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Transatlantic - The Whirlwind CD (album) cover




Symphonic Prog

4.05 | 936 ratings

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Prog Reviewer
4 stars Well, I've had some six weeks in which to listen and grow accustomed to the easily most awaited release of 2009. My patience in awaiting the album and in waiting to review it have not been in vain. This is, quite simply, symphonic prog at its most grandiose and will appeal to all fans of the sub genre and also, of course, fans of the bands that make up the component parts of the supergroup.

What other band could, I wonder, come up with a single slab of music lasting some 77 minutes long, and not only get away with it, but also confound all of those critics who instantly assume anything lasting more than a few minutes must be overlong, self indulgent, and, by extension, rubbish?

Because they do, by and large, get away with it. Certainly, there are some, few and far between, moments that stand out as filler, but mainly the piece de resistance comes across as it should - a grand homage to the genre itself.

Neal Morse is, of course, the main driver behind the piece, certainly in regard to the lyrics and vocals, and there is no doubt that his conversion to Christianity drives the lyrics throughout. Is that a bad thing? I don't think so, and certainly I regard his thoughts and moods as poetically relevant as were, for example, Jon Anderson's mystical musings in Yes and his solo career - in other words, they most certainly do not get in the way of the album itself.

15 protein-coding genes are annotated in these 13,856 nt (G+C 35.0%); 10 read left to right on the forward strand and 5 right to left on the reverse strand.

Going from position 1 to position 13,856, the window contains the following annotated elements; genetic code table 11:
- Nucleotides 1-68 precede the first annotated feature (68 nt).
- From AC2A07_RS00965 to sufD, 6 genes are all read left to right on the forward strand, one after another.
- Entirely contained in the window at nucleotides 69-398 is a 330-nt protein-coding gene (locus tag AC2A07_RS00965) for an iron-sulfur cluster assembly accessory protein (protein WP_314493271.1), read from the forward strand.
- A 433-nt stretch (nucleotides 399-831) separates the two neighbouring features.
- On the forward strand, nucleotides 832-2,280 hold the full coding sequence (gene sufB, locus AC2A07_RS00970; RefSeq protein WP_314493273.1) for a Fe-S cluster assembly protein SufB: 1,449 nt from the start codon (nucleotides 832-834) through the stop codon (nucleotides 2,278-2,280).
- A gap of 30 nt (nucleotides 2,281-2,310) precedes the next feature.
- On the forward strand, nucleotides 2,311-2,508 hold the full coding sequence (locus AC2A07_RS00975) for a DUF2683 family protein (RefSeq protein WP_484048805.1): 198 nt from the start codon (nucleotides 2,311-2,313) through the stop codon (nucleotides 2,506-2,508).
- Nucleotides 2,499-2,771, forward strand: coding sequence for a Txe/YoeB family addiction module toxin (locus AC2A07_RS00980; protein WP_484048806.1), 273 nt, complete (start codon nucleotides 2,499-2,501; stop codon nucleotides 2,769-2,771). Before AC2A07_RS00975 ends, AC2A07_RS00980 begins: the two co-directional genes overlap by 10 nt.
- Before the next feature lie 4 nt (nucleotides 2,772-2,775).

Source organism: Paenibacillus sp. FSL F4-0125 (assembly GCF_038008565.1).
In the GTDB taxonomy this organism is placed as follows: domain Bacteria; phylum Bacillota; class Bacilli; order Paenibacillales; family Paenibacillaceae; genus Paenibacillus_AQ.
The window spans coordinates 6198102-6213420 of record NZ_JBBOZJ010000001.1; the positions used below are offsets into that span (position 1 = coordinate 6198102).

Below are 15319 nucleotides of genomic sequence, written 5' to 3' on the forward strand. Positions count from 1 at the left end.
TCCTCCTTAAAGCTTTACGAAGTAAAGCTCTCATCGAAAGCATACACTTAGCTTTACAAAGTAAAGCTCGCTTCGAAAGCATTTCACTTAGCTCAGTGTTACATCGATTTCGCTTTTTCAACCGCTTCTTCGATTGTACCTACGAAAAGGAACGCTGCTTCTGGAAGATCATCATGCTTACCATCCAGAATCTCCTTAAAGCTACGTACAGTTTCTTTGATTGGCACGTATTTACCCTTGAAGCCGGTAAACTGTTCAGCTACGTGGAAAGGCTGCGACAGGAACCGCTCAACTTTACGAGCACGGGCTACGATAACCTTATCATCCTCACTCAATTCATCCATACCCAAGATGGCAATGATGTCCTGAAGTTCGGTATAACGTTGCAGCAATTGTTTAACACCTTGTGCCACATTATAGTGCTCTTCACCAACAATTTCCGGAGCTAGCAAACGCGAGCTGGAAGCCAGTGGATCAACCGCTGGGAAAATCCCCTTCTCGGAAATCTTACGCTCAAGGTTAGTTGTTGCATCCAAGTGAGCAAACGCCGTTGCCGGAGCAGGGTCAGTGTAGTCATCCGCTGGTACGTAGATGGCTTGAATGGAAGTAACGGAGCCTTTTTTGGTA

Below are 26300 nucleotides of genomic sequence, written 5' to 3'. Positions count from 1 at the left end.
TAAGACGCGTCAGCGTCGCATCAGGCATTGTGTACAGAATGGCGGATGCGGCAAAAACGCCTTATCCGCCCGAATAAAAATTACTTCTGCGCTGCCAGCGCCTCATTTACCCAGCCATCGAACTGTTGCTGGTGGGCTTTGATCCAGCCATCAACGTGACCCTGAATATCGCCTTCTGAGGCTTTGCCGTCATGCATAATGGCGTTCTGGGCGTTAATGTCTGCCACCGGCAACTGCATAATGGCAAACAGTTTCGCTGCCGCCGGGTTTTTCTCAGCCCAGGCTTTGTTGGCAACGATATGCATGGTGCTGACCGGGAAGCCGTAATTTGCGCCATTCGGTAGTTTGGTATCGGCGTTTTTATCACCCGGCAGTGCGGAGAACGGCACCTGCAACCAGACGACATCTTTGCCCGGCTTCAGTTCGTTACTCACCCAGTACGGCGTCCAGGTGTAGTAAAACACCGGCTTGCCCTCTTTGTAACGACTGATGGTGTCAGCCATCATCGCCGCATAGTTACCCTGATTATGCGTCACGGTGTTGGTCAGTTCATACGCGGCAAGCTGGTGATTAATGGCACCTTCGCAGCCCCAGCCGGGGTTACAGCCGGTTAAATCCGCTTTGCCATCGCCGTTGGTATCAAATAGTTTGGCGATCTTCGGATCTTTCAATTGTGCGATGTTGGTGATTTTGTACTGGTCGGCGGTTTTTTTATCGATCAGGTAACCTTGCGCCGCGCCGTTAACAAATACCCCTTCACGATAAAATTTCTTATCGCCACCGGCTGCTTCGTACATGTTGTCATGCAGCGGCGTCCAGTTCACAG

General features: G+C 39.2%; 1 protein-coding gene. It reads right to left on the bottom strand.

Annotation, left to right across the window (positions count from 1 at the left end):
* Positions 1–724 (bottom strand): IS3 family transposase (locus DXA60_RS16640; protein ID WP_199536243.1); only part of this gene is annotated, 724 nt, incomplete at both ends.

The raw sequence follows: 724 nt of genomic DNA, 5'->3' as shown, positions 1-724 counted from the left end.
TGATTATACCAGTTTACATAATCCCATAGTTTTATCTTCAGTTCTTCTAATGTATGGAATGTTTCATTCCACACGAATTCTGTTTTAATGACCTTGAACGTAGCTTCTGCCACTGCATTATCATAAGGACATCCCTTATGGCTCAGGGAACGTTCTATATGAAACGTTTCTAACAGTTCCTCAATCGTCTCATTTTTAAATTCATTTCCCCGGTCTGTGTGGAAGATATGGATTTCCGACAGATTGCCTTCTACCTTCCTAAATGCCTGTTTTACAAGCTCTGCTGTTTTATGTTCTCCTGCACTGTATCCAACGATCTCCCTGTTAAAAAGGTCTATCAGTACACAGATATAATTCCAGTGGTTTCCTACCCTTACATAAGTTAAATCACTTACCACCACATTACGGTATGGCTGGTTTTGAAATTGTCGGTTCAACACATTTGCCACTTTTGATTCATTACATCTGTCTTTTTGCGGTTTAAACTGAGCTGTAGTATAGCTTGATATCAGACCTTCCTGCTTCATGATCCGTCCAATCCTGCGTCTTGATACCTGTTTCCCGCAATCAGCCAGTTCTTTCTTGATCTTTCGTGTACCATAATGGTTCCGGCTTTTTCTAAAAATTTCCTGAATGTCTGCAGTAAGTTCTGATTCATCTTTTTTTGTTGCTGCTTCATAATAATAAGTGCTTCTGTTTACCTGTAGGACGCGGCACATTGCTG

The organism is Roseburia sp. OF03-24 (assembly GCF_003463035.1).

All collaborators play their socks off on this work, but special mention really must go to the rhythm section of Portnoy & Trewavas, who really do absolutely belt out their respective parts. This album most certainly does need to be played on a good system to fully appreciate all of the intricacies and noises produced.

As regards CD2, I have enjoyed the four original pieces, none of which could possibly be described as essential, but are most certainly enjoyable. As regards the band's tradition of covers, these are, as usual, hugely enjoyable. Special mention goes to Giant Hogweed, which is quite simply a massively fun tribute to the whole music of that period, but especially A Salty Dog, which I regard as being one of the finest covers of any band's original music ever. The singing and playing on this are simply quite exquisite.

I will not give this the ultimate five stars, but it most certainly rates as being 4.5, and is an excellent addition to any collection. Highly recommended and a very welcome return by one of the genres true legends.

lazland | 4/5 |


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